ANKAWA, 23 December 2010 (IRIN) - Hundreds of Iraqi Christihttp://web.globalexchange.org/gx/countries/mideast/iraq/manage_addProduct/NGO_SITE/article_factoryans are fleeing to the northern semi-autonomous Kurdish region and particularly the town of Ankawa, which has become a safe haven for the country’s Christians, thanks to its special status and privileges granted by the Kurdistan Regional Government (KRG).
Ankawa, near Erbil, KRG’s capital, has a predominantly Christian population and administration, several churches and distinct Assyrian language. Melissa Fleming, chief spokeswoman for the UN Refugee Agency (UNHCR), said on 17 December that UNHCR offices in Iraq had seen a significant increase in Christians fleeing Baghdad and Mosul to the KRG Region and Nineveh plains in the north. Fleming said the Christian communities in the two cities had started a “slow but steady exodus" since a deadly attack on 31 October, when 68 people were killed during the storming of Our Lady of Salvation Church in Baghdad during Sunday Mass. Some 1,000 families have arrived in the Kurdistan region and Ninewa since the beginning of November, according to UNHCR. "We have heard many accounts of people fleeing their homes after receiving direct threats. Some were able to take only a few belongings with them," Fleming said. “Bagdad has too many evils,” Jabir Hikmet Al Sammak, a Christian, said last week in Ankawa at the funeral of his 78-year-old father and 76-year-old mother. They had both been beheaded in their Baghdad home by extremists. “It’s a city of guns,” said Al Sammak. Al Sammak and many other Christian IDPs are now homeless and jobless, living either with their relatives or in rented houses they can hardly afford in Ankawa.
Many areas in the north have been safe havens for religious minorities fleeing violence elsewhere in Iraq, and Erbil is no exception, says the International Organization for Migration (IOM). According to IOM, there are 6,879 IDP families (about 41,274 individuals) in Erbil governorate and almost a quarter are estimated to be Christians. Initial assessments by IOM staff in Iraq suggest that more Christian families will be arriving in Erbil as soon as they are able to leave their homes and jobs. “We just came here for security,” said Naji Behnan, 57, a church security guard in Ankawa, who earns 240,000 Iraqi dinars (approximately US$200) a month, but has to pay $300 rent per month for a house in which his and his son’s families live. He came to Ankawa less than two months ago. Behnan said the two families of six people lived on the money from selling his house and property in Baghdad’s Jadid neighbourhood. “My two sons, who are university graduates, have no jobs,” he said. “In Baghdad they were church security guards just like I am here.” IOM’s report said access to work was cited as a priority need for 83 percent of IDP families in Erbil. These people only possess a few items, such as blankets, plastic sheeting and kitchen utensils, as well as some subsistence food donated by international aid organizations, such as UNHCR, IOM and the International Churches of Christ, according to Helene Caux, UNHCR’s senior external relations officer in Erbil. There is criticism that despite pledges over the past two months, neither the Iraqi central government nor KRG has done enough to tackle the plight of Christian IDPs.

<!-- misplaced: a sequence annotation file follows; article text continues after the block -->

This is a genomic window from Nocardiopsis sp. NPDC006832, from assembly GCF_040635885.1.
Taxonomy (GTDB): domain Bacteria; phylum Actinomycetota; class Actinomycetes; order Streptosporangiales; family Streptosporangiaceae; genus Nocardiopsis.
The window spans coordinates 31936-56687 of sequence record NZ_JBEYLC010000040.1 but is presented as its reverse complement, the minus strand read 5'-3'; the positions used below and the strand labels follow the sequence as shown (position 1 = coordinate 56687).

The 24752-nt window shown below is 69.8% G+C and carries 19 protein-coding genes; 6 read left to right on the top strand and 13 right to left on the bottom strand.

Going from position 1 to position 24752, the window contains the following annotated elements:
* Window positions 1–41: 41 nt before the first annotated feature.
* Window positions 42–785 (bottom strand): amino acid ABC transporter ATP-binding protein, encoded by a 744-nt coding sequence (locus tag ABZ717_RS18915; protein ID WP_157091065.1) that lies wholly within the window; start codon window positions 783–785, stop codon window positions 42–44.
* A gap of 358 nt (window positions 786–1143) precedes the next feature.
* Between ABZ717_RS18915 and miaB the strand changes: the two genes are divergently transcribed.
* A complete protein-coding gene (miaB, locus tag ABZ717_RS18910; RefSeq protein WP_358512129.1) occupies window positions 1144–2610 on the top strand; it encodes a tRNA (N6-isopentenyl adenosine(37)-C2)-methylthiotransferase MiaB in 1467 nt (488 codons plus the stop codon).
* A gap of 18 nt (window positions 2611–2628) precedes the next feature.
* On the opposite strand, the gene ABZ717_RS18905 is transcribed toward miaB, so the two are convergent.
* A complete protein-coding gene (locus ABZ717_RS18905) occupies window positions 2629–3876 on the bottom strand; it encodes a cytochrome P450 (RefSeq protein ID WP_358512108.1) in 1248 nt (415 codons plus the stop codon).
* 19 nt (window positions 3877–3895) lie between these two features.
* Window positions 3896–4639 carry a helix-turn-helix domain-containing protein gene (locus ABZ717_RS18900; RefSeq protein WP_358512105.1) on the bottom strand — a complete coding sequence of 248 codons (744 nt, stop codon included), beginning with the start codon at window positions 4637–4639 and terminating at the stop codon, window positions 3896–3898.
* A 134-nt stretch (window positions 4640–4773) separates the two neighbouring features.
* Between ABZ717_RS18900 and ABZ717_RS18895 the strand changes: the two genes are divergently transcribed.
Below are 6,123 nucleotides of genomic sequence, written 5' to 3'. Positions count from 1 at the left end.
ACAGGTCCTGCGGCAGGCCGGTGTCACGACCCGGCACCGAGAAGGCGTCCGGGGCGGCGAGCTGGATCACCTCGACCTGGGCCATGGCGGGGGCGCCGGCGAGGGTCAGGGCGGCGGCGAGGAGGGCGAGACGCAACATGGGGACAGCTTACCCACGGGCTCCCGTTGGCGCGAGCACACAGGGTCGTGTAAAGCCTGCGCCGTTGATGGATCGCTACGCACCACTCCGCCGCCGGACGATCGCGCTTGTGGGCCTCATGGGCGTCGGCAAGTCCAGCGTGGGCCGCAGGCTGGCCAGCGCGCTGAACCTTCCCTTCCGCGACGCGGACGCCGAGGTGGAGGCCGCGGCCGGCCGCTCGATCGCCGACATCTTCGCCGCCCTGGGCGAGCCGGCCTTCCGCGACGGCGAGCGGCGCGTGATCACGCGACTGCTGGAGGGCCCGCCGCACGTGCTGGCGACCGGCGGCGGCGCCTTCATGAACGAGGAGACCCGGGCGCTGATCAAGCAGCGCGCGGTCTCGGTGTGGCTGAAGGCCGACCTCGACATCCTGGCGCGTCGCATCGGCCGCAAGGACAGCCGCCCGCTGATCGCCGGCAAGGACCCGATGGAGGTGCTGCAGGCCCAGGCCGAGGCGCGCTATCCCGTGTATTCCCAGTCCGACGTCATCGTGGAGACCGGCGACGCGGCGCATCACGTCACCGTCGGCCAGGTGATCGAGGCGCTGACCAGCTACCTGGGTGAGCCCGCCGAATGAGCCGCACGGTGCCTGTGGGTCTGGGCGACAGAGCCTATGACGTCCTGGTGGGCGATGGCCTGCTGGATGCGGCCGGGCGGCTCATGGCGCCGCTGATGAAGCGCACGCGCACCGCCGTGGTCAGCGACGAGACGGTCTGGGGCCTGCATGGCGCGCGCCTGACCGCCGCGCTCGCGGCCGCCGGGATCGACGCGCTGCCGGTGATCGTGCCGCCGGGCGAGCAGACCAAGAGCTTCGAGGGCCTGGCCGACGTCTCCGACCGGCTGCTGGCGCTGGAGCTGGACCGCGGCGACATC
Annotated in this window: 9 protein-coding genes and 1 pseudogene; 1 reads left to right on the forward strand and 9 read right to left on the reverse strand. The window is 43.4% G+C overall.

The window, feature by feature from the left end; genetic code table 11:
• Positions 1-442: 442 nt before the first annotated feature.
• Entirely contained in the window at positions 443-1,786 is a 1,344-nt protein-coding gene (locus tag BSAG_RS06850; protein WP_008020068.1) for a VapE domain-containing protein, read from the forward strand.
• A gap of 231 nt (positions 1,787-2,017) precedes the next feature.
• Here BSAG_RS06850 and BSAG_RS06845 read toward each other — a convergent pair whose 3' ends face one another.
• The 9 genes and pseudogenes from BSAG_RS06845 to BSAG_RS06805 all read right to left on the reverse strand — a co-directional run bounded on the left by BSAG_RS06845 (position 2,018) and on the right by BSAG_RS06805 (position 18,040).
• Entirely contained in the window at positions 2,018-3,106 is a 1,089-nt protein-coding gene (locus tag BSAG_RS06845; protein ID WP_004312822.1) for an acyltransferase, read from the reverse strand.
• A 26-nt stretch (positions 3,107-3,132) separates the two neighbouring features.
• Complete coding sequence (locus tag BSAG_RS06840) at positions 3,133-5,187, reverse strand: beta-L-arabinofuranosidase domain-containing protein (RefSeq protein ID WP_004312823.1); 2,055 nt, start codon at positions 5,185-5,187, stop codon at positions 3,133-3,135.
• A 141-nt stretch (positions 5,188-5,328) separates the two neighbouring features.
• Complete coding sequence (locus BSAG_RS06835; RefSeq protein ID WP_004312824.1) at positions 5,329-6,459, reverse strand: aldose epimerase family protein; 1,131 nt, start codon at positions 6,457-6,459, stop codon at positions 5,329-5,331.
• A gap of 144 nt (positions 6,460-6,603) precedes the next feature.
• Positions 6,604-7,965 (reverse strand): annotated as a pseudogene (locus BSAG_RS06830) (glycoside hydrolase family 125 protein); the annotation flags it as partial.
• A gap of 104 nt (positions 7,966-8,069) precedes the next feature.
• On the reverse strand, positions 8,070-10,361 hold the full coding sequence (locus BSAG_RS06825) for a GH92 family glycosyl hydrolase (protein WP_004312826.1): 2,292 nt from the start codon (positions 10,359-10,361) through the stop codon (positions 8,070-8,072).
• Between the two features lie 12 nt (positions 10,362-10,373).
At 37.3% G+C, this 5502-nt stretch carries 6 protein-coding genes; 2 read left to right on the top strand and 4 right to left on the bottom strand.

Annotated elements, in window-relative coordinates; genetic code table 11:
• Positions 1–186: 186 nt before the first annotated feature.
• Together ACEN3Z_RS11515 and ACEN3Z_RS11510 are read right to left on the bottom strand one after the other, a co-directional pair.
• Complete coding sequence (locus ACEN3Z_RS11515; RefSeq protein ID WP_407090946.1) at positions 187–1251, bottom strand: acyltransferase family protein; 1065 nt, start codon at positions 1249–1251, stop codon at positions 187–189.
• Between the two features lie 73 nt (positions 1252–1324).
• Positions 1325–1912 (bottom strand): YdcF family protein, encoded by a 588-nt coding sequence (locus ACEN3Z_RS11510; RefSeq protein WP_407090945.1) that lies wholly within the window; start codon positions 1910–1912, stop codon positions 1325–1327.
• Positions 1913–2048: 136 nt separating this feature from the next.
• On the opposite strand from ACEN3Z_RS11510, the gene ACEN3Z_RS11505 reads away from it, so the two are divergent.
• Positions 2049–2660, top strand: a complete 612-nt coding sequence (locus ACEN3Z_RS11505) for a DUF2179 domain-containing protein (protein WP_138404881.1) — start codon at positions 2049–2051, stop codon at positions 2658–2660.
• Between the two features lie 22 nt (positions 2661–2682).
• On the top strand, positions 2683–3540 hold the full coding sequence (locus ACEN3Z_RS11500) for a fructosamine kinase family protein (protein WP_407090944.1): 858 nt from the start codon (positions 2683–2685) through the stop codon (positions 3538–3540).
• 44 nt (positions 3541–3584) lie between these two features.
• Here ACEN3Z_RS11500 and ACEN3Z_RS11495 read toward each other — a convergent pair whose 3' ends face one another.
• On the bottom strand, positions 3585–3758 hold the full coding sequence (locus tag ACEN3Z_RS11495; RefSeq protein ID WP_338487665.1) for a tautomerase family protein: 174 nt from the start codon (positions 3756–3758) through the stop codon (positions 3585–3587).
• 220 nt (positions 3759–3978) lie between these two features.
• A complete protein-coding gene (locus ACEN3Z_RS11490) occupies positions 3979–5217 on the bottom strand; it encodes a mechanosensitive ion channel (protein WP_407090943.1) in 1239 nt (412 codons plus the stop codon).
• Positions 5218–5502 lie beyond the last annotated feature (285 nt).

Earlier this month, Massoud Barzani, Kurdistan’s president, reiterated his promises to do whatever was possible for Christians coming to Kurdistan, saying leaving Iraq was no solution. Nawzad Hadi, Erbil’s governor, told IRIN that Barzani had created a special committee to look into the needs of displaced Christians and provide them with aid. “Kurdistan is their home,” said Hadi. “As an ethnic minority which suffered in the past, we Kurds can feel the suffering of Christians very well.” However, a Christian official, who spoke on the condition of anonymity, said the Kurdish authorities had told Kurdistan Christians that it was the duty of the Iraqi government, rather than the KRG, to aid the IDPs. Meanwhile, Christians keep leaving Baghdad, according to the UNHCR’s Caux. “The Christian authorities say there are only 150,000 Christians left in Baghdad; one-third of them could be ready to leave,” said Caux, pointing to an increase in the migration of Christians abroad since Baghdad’s church attack. Since then, 30 percent of new Iraqi arrivals in Jordan have been Christians, and in Lebanon and Syria, 167 and 55 Iraqi Christian families respectively have approached UNHCR to be registered as refugees, said Caux.